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HomeHiding a GeocacheReview Process: Hiding a Geocache → Hiding Overview

1.1. Hiding Overview

Editors note: Our goal is for everyone to become a successful cache maker and for awesome caches to get published. These are words of wisdom from an HQ staffer who is also a long time geocacher and reviewer. If you read nothing else before placing a geocache, read this:

Consult your Reviewer - Your community volunteer reviewer is one of the best resources available for cache makers. Reviewers are chosen for their deep knowledge of the game and guidelines, discretion, ability to communicate, as well as a sincere enjoyment of helping people. Fielding questions and steering geocachers toward success is a big part of their role, so ask them if you're unsure of something or want to know if an unusual idea is viable. 99% of the time they know the answer or can steer you in a direction that can make your idea work. They can also tell you if something just isn't going to fly. Trust them - they're smart people.

One of the most important times to seek reviewer help is before you do something that is going to take a lot of time, expense, or physical effort. You will want to know before you start digging that your elaborate system of underground conduit violates the buried guideline. You will want to know your chosen location is 50 feet away from the final of a puzzle cache before you mount a custom container that can't be moved. You will want to know before you go on the mother of all hikes into a wilderness area that caches are not allowed in wilderness areas, so you don't have to do the mother of all hikes again to retrieve your container or worse, leave it there as geolitter.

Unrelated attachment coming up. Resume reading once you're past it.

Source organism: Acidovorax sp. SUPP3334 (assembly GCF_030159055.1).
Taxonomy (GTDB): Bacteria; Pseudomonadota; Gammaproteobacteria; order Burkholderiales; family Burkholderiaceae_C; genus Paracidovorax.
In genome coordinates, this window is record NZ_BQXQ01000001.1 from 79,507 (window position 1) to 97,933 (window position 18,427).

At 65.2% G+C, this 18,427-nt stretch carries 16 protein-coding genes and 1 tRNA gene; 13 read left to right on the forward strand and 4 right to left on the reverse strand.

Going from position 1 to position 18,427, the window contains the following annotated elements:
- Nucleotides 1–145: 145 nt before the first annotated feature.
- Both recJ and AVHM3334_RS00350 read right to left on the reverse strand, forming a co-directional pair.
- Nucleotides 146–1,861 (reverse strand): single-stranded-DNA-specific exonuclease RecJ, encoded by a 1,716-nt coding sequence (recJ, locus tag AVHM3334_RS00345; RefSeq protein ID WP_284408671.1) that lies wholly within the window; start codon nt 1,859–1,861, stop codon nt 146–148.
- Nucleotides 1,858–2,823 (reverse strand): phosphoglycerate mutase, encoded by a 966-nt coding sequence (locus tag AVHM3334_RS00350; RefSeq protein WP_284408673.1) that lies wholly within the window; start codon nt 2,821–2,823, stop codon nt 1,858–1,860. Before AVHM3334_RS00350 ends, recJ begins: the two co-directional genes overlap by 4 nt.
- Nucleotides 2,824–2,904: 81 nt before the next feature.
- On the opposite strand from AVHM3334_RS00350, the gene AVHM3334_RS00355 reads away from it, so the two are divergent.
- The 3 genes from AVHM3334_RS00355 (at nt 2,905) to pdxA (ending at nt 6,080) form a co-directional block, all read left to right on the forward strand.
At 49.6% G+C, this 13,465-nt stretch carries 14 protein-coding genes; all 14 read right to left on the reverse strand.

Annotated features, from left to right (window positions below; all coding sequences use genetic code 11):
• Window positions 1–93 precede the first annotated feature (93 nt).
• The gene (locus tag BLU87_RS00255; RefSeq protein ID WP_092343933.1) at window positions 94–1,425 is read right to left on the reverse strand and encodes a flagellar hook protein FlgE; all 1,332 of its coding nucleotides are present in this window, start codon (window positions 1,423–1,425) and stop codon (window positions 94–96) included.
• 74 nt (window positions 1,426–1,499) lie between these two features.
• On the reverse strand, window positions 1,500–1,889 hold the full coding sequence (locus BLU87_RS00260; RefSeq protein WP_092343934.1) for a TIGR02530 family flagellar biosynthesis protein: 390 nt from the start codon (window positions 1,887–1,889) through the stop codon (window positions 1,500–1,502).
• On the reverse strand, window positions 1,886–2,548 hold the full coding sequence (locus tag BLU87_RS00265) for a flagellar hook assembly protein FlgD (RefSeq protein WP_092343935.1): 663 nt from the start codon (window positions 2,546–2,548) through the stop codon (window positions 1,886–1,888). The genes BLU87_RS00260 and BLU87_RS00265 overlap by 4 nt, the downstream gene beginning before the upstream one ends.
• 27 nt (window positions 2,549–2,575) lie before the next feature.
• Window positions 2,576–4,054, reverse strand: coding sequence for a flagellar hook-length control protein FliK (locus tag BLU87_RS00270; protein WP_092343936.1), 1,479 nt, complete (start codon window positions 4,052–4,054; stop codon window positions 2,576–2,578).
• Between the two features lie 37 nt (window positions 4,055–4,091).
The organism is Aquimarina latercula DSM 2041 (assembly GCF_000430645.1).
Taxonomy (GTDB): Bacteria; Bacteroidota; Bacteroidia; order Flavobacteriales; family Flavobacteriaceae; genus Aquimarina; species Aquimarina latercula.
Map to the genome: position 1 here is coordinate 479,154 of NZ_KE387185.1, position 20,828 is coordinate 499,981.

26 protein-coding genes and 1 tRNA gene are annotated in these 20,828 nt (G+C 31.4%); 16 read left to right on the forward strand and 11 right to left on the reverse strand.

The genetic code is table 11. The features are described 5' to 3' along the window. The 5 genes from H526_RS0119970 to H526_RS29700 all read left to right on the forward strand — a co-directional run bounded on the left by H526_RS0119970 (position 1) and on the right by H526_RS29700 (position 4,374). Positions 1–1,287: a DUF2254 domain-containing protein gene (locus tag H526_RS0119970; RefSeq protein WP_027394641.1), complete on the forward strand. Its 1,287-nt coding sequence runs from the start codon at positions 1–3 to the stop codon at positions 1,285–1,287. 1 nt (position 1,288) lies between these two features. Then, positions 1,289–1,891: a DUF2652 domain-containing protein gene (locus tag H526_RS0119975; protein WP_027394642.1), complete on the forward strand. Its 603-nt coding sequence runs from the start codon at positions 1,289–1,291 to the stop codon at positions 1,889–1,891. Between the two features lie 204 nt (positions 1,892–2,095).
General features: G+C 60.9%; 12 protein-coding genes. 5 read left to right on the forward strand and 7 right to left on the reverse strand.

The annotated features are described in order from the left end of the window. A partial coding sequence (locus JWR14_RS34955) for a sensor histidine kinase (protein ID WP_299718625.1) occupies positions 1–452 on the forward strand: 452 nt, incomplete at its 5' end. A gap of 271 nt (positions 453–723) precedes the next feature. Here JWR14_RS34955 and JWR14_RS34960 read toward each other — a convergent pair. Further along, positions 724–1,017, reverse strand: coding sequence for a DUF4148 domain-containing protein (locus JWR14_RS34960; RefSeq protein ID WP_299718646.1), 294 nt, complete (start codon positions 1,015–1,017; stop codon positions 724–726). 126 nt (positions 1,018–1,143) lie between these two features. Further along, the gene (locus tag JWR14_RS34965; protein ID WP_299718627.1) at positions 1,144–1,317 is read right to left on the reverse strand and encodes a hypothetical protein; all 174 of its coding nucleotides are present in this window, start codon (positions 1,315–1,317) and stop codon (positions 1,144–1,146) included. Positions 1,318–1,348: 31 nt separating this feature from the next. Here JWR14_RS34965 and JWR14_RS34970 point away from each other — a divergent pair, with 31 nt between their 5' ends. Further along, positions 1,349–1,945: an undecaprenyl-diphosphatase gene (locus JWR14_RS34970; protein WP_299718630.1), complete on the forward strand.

Read the Guidelines - The guidelines are another important resource, and an essential one. Everyone that submits a cache for review checks the box that says I have read and understand the Cache Listing Requirements and Guidelines. They're not a software agreement - you really need to take the time to go over them before you submit a cache for publication. Probably 1/3 of new cache submissions are kicked back for basic guideline violations. You can't know what they are without reading them, and they are the biggest thing that determines whether you will have to redo your cache or get to sit back and enjoy reading the logs of people who have found it.

Here are the four guidelines that potential cache owners most commonly overlook:

If you read the guidelines and work cooperatively with your reviewer, you can be a successful cache maker too!

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